What It Takes to Have a Creative Brain
Always be looking for solutions, but don't try too hard, says Jonah Lehrer. When we leave the mind to its own devices and forget about strict concentration, we are more likely to create.
What's the Latest Development?
Perhaps the nation's best science writer, Jonah Lehrer has long been fascinated with how the brain works and what inspires creative minds. In his new book, Imagine: How Creativity Works, Lehrer tells the story of the post-it note as an example of the creative process. In the 1970s, engineer Arthur Fry was frustrated when his paper bookmarks kept slipping out of his books. At a seemingly unrelated presentation, Fry heard about the creation of a new, though weak, glue. Having no real-world application, Fry quickly forgot about the glue until he realized it was a solution to his bookmark problem. The rest, they say, is history.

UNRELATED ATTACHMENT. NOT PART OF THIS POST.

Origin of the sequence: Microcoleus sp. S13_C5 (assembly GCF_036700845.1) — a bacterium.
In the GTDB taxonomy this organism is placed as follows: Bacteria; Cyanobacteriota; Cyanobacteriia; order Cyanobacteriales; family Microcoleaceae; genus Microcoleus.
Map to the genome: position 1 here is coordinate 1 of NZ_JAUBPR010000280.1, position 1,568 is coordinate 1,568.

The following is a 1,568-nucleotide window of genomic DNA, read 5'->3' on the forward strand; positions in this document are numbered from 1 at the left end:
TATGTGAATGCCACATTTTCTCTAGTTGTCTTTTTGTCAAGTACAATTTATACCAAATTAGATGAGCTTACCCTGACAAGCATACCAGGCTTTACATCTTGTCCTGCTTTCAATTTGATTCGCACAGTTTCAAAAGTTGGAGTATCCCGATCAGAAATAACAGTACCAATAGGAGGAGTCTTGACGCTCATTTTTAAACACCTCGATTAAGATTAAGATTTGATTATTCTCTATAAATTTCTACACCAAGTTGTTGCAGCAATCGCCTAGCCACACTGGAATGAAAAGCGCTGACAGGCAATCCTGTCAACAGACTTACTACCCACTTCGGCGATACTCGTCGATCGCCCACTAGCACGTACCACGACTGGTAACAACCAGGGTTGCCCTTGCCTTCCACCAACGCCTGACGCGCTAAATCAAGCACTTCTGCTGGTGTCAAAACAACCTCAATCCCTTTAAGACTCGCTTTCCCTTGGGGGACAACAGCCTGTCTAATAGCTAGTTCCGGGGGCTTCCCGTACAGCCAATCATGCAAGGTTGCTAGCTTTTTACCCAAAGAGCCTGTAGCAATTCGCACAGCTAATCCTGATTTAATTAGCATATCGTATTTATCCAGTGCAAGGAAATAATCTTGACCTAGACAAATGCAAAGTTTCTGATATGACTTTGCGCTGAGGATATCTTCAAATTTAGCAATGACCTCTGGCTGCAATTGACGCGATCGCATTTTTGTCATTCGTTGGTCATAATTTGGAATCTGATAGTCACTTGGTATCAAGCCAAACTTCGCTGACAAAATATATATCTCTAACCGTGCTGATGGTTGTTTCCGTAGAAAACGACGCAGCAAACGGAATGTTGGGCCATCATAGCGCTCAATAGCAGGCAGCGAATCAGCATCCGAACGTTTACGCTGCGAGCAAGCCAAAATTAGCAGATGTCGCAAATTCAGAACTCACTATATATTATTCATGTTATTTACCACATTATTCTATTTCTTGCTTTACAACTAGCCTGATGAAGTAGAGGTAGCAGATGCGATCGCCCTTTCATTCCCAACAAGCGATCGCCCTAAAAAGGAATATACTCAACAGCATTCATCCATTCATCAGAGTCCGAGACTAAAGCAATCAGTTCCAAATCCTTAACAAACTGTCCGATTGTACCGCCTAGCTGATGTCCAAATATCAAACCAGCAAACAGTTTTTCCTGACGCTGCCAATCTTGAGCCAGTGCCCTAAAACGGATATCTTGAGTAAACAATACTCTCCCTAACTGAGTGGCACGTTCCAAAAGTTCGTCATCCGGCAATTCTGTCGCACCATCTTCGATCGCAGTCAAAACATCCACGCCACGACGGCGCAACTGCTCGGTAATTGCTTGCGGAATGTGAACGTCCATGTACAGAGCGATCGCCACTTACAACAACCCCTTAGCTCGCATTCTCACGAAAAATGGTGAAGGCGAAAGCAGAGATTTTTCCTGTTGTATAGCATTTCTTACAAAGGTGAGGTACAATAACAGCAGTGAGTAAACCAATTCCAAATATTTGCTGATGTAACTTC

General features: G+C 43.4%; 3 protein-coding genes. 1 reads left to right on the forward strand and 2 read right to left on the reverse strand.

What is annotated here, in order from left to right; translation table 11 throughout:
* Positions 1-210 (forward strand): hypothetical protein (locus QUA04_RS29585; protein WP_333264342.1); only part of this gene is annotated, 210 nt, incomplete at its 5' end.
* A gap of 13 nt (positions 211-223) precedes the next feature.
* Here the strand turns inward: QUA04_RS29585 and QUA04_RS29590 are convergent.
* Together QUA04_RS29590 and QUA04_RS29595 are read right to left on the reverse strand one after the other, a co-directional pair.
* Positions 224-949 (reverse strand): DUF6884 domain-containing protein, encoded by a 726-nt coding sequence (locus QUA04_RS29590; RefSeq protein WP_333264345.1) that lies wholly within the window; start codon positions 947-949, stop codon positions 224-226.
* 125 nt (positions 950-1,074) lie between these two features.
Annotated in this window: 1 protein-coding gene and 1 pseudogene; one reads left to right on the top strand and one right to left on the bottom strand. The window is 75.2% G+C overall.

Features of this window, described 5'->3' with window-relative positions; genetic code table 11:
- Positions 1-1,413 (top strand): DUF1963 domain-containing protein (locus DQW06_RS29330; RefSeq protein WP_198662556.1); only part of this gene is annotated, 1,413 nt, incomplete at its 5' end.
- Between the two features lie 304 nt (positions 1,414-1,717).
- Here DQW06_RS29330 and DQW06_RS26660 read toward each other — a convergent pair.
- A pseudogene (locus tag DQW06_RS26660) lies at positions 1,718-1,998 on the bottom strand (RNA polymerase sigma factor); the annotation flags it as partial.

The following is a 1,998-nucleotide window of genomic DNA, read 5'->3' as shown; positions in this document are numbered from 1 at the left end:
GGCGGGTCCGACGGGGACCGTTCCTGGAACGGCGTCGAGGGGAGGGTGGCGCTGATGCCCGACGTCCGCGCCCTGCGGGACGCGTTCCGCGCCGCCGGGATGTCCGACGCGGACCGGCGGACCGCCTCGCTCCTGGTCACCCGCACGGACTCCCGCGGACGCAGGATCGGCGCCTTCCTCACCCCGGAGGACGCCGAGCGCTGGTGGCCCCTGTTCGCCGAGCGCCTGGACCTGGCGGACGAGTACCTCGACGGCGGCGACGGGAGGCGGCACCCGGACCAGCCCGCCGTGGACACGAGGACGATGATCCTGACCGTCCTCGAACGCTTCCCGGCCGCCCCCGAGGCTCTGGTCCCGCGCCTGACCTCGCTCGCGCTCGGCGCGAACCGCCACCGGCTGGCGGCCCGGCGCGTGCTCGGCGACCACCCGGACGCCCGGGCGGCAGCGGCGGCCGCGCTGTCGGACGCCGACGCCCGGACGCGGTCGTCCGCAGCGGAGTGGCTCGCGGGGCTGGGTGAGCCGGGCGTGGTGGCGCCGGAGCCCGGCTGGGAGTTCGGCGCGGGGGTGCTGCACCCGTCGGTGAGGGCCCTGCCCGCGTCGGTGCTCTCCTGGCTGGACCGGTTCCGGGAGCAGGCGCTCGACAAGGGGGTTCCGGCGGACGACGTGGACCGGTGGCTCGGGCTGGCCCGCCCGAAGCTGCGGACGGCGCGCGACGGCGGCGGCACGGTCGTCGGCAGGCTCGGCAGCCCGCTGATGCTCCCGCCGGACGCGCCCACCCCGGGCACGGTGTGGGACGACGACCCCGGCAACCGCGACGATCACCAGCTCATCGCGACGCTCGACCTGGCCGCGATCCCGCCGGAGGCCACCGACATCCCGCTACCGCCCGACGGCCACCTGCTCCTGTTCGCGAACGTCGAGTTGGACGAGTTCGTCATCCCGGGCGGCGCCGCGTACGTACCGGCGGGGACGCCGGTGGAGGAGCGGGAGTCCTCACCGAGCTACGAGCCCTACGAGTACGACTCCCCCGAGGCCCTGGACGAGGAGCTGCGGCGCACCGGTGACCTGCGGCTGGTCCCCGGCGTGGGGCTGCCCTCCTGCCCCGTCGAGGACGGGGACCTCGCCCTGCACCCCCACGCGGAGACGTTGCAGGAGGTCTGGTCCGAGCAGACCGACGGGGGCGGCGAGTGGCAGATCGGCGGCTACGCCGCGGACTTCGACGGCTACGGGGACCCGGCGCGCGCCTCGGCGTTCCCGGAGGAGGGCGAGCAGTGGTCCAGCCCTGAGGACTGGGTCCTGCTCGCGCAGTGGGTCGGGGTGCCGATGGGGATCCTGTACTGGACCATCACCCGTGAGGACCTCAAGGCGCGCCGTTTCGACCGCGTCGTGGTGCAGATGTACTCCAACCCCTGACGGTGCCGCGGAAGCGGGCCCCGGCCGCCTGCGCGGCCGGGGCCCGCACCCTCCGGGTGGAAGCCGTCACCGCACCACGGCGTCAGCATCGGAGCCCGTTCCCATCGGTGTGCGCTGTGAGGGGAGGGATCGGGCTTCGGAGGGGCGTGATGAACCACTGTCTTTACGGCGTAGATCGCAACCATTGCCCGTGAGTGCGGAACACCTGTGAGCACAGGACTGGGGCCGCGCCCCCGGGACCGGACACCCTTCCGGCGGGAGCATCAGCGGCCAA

What's the Big Idea?
Creative minds, like Fry's, are always looking for solutions to problems. That, says Lehrer, is the essence of creativity, whether the conundrum is mechanical in nature, or artistic. To help your mind get its creative juices flowing, try thinking alone, without soliciting the perspective of others. In his book, Lehrer references studies that suggest there are serious limits to brainstorming ideas in a group. And if you do stumble on a novel solution to a problem, you might relax a bit and have a shower. Counterintuitively, our brain is most creative when we leave it to its own devices rather than concentrating hard to find a solution.
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